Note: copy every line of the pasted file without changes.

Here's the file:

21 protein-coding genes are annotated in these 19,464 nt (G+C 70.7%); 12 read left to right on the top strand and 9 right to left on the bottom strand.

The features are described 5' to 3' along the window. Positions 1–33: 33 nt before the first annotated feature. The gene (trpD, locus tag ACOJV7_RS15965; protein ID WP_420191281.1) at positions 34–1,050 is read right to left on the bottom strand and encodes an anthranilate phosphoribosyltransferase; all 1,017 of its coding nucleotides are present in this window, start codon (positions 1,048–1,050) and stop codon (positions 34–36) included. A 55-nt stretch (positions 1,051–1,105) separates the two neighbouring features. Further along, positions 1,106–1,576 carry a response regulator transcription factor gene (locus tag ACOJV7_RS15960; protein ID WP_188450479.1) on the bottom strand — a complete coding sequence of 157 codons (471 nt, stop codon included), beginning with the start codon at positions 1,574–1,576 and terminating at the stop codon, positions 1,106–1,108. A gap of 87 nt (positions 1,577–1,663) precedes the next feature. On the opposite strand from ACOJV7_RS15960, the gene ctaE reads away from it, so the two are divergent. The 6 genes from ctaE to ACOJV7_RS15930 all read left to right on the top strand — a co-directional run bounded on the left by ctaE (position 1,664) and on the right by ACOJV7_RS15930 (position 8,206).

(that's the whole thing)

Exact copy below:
21 protein-coding genes are annotated in these 19,464 nt (G+C 70.7%); 12 read left to right on the top strand and 9 right to left on the bottom strand.

The features are described 5' to 3' along the window. Positions 1–33: 33 nt before the first annotated feature. The gene (trpD, locus tag ACOJV7_RS15965; protein ID WP_420191281.1) at positions 34–1,050 is read right to left on the bottom strand and encodes an anthranilate phosphoribosyltransferase; all 1,017 of its coding nucleotides are present in this window, start codon (positions 1,048–1,050) and stop codon (positions 34–36) included. A 55-nt stretch (positions 1,051–1,105) separates the two neighbouring features. Further along, positions 1,106–1,576 carry a response regulator transcription factor gene (locus tag ACOJV7_RS15960; protein ID WP_188450479.1) on the bottom strand — a complete coding sequence of 157 codons (471 nt, stop codon included), beginning with the start codon at positions 1,574–1,576 and terminating at the stop codon, positions 1,106–1,108. A gap of 87 nt (positions 1,577–1,663) precedes the next feature. On the opposite strand from ACOJV7_RS15960, the gene ctaE reads away from it, so the two are divergent. The 6 genes from ctaE to ACOJV7_RS15930 all read left to right on the top strand — a co-directional run bounded on the left by ctaE (position 1,664) and on the right by ACOJV7_RS15930 (position 8,206).